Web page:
This Modern Love
Hunting for Witches
East London art punkers Bloc Party mixed angular sonics with pop structures and helped shape the sound of British indie rock throughout the 2000s.
Tense post-punk rhythms and dissonant guitar hooks took their cues from Gang of Four and Joy Division on the band's 2005 debut Silent Alarm.
Aspiring musicians Russell Lissack and Kele Okereke met through mutual friends at the Reading Festival, and discovered that they had musical tastes as well as friends in common. They began working on music together, eventually forming a band with Okereke on guitar and vocals, Lissack playing second guitar, Matt Tong joining on as drummer and bassist/vocalist Gordon Moakes completing the band. For a few years the new band found its footing, working under the name Angel Range, then changing the name to Union before they issued their first demo in 2003. Shortly after that release they switched the name for the final time to Bloc Party.
The group's demo and concerts began to attract attention from both the press and their peers; Okereke sent a copy of the demo to Franz Ferdinand, who invited them to play at the Domino tenth anniversary bash in fall 2003. Early the following year, the band released one of the demo's tracks, "She's Hearing Voices," as a single on Trash Aesthetics. A few months later, Banquet/Staying Fat arrived on Moshi Moshi. That spring, Bloc Party signed to Wichita to release their full-length album in the U.K., and to Dim Mak for U.S. distribution. The band spent summer 2004 recording and touring. Late that summer, Bloc Party, which collected the band's first two singles, arrived in the States.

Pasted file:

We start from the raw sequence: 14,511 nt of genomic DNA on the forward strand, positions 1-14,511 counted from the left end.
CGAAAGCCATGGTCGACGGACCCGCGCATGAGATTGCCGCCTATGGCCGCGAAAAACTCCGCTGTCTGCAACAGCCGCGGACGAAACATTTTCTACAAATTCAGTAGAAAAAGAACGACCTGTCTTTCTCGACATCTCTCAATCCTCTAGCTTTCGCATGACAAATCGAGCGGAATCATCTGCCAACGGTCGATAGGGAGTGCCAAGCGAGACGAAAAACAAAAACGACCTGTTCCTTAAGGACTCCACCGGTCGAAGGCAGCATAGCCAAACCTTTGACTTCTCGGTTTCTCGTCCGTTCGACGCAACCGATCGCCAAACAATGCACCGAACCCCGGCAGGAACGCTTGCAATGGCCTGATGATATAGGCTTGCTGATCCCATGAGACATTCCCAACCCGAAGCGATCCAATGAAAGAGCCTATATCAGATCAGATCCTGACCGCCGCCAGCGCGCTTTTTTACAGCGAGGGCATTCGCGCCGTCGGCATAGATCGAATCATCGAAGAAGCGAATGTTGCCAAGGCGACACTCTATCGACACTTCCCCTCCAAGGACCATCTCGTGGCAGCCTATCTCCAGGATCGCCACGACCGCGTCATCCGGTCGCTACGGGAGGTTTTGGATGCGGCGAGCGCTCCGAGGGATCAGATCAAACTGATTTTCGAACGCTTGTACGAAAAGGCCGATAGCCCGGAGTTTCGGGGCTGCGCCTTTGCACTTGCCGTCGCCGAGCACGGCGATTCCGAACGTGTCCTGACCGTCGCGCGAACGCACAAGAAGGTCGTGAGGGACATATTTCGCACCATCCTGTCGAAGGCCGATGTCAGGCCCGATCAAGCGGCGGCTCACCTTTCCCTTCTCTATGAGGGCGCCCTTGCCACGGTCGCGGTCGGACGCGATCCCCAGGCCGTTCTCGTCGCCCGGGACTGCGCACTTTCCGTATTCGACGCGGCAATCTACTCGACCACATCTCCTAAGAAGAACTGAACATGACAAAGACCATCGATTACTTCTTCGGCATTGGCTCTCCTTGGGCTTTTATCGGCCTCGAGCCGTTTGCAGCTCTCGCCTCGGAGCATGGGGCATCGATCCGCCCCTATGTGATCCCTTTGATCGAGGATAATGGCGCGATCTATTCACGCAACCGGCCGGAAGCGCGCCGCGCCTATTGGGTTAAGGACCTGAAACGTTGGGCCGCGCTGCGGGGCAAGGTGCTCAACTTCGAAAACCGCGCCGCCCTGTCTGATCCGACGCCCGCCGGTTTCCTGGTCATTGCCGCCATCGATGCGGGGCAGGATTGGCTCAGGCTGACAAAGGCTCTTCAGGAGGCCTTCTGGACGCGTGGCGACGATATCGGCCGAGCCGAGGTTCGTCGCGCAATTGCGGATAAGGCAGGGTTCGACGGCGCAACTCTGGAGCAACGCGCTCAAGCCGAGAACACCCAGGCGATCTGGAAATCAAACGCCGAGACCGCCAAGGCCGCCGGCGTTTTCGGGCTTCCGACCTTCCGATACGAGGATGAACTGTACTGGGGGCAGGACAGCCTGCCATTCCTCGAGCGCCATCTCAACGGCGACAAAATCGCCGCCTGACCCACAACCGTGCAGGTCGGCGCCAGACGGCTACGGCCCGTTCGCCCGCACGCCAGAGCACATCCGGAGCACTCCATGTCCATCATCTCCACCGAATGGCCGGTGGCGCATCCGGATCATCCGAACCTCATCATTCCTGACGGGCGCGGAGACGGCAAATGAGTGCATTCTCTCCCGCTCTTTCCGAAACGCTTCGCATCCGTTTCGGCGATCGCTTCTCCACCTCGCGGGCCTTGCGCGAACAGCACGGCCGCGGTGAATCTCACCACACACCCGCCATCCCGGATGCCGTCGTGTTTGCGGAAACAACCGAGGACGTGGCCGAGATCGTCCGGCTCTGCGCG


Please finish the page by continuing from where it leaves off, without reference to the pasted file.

Their debut album, Silent Alarm, appeared early in 2005 and was released by Vice Records in the States to widespread acclaim. Later that year, Silent Alarm Remixed capitalized on the band's burgeoning popularity, as did the 2006 EP Helicopter. A Weekend in the City, Bloc Party's second proper album, followed in 2007. A Weekend in the City leaked onto the Internet months before the album's street date, which inspired Bloc Party to issue their third album, Intimacy, online in late summer 2008; the album was released on compact disc that fall. Late in 2009, Bloc Party went on hiatus and Okereke began working on songs on his own, moving to Berlin and collaborating with producers Hudson Mohawke and XXXchange in New York on a solo album. In 2010, the single Tenderoni arrived, revealing that Okereke's solo work was more dance-oriented than his music with Bloc Party. His full-length debut, The Boxer, arrived in summer 2010. Meanwhile, Moakes formed a side project, Young Legionnaire, with the Automatic's Paul Mullen and La Roux's William Bowerman.
The following year, Bloc Party reunited to record their fourth album; that July, the lead single "Octopus" showed that the band had returned to the angular, guitar-heavy sound of its earlier work. Four arrived in August 2012. Tong left the band during their summer 2013 tour, and Bloc Party went on hiatus once the promotional duties for Four were finished. The band's contribution to !K7's mix series Tapes, which featured cuts by Wiley, Junior Boys, and Fela Kuti, arrived the following October. Early in 2015, Moakes announced that he had left Bloc Party. When the band returned that August, it included new members Justin Harris -- formerly of the band Menomena -- on bass and Louise Bartle on drums. The group's fifth album, Hymns, which featured a soulful, groove-driven rock approach, arrived in January 2016. Okereke had been active with his solo career during any downtime from Bloc Party, and in 2017 he issued his third solo album Fatherland, a more acoustic-leaning set of songs. In 2019 the band announced they would be touring that year, playing Silent Alarm front to back. Before the year was up, Silent Alarm Live surfaced, a live document of the tour. ~ Heather Phares, Rovi